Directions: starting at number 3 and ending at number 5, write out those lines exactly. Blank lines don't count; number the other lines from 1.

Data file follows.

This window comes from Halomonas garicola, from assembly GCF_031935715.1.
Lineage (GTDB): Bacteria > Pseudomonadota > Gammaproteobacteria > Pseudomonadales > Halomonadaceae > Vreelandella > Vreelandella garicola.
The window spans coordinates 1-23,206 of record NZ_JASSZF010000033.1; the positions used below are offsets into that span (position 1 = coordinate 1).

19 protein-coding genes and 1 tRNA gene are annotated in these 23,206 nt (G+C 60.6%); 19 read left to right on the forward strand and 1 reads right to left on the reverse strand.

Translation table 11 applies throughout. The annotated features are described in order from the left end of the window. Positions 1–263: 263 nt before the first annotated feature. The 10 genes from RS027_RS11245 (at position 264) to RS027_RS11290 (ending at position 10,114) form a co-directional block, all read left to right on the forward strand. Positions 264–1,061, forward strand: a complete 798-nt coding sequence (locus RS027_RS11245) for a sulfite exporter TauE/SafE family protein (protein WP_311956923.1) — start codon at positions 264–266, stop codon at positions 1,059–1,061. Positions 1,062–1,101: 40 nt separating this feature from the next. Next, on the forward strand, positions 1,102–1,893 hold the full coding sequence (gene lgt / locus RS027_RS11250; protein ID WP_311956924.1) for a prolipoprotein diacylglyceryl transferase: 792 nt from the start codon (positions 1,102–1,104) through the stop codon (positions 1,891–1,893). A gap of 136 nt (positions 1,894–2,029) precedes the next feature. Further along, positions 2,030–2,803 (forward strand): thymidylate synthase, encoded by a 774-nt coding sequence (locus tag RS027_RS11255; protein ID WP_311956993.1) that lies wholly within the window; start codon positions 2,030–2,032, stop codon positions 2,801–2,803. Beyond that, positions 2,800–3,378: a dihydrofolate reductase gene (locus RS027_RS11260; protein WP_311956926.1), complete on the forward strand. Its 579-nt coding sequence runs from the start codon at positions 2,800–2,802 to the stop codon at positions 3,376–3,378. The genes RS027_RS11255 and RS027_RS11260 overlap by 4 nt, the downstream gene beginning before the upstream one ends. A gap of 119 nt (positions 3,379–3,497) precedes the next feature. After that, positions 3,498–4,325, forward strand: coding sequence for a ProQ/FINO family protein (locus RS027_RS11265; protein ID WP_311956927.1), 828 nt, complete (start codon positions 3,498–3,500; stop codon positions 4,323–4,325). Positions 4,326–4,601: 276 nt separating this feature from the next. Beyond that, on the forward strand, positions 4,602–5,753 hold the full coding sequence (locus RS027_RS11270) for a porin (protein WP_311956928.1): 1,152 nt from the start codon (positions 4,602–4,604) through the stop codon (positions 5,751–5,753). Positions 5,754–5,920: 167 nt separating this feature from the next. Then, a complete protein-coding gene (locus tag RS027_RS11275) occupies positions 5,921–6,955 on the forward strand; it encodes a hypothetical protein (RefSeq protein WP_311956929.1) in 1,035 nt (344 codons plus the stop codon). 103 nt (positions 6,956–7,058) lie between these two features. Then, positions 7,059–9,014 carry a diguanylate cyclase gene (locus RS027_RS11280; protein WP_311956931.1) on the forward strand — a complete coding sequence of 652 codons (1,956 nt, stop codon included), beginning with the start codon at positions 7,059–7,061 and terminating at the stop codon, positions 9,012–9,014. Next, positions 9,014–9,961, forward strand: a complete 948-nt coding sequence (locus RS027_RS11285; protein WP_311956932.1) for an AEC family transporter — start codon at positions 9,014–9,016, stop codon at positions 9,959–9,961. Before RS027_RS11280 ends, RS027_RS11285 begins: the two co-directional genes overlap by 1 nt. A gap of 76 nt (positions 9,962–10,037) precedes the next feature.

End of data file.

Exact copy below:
The window spans coordinates 1-23,206 of record NZ_JASSZF010000033.1; the positions used below are offsets into that span (position 1 = coordinate 1).

19 protein-coding genes and 1 tRNA gene are annotated in these 23,206 nt (G+C 60.6%); 19 read left to right on the forward strand and 1 reads right to left on the reverse strand.

Translation table 11 applies throughout. The annotated features are described in order from the left end of the window. Positions 1–263: 263 nt before the first annotated feature. The 10 genes from RS027_RS11245 (at position 264) to RS027_RS11290 (ending at position 10,114) form a co-directional block, all read left to right on the forward strand. Positions 264–1,061, forward strand: a complete 798-nt coding sequence (locus RS027_RS11245) for a sulfite exporter TauE/SafE family protein (protein WP_311956923.1) — start codon at positions 264–266, stop codon at positions 1,059–1,061. Positions 1,062–1,101: 40 nt separating this feature from the next. Next, on the forward strand, positions 1,102–1,893 hold the full coding sequence (gene lgt / locus RS027_RS11250; protein ID WP_311956924.1) for a prolipoprotein diacylglyceryl transferase: 792 nt from the start codon (positions 1,102–1,104) through the stop codon (positions 1,891–1,893). A gap of 136 nt (positions 1,894–2,029) precedes the next feature. Further along, positions 2,030–2,803 (forward strand): thymidylate synthase, encoded by a 774-nt coding sequence (locus tag RS027_RS11255; protein ID WP_311956993.1) that lies wholly within the window; start codon positions 2,030–2,032, stop codon positions 2,801–2,803. Beyond that, positions 2,800–3,378: a dihydrofolate reductase gene (locus RS027_RS11260; protein WP_311956926.1), complete on the forward strand. Its 579-nt coding sequence runs from the start codon at positions 2,800–2,802 to the stop codon at positions 3,376–3,378. The genes RS027_RS11255 and RS027_RS11260 overlap by 4 nt, the downstream gene beginning before the upstream one ends. A gap of 119 nt (positions 3,379–3,497) precedes the next feature. After that, positions 3,498–4,325, forward strand: coding sequence for a ProQ/FINO family protein (locus RS027_RS11265; protein ID WP_311956927.1), 828 nt, complete (start codon positions 3,498–3,500; stop codon positions 4,323–4,325). Positions 4,326–4,601: 276 nt separating this feature from the next. Beyond that, on the forward strand, positions 4,602–5,753 hold the full coding sequence (locus RS027_RS11270) for a porin (protein WP_311956928.1): 1,152 nt from the start codon (positions 4,602–4,604) through the stop codon (positions 5,751–5,753). Positions 5,754–5,920: 167 nt separating this feature from the next. Then, a complete protein-coding gene (locus tag RS027_RS11275) occupies positions 5,921–6,955 on the forward strand; it encodes a hypothetical protein (RefSeq protein WP_311956929.1) in 1,035 nt (344 codons plus the stop codon). 103 nt (positions 6,956–7,058) lie between these two features. Then, positions 7,059–9,014 carry a diguanylate cyclase gene (locus RS027_RS11280; protein WP_311956931.1) on the forward strand — a complete coding sequence of 652 codons (1,956 nt, stop codon included), beginning with the start codon at positions 7,059–7,061 and terminating at the stop codon, positions 9,012–9,014. Next, positions 9,014–9,961, forward strand: a complete 948-nt coding sequence (locus RS027_RS11285; protein WP_311956932.1) for an AEC family transporter — start codon at positions 9,014–9,016, stop codon at positions 9,959–9,961. Before RS027_RS11280 ends, RS027_RS11285 begins: the two co-directional genes overlap by 1 nt. A gap of 76 nt (positions 9,962–10,037) precedes the next feature.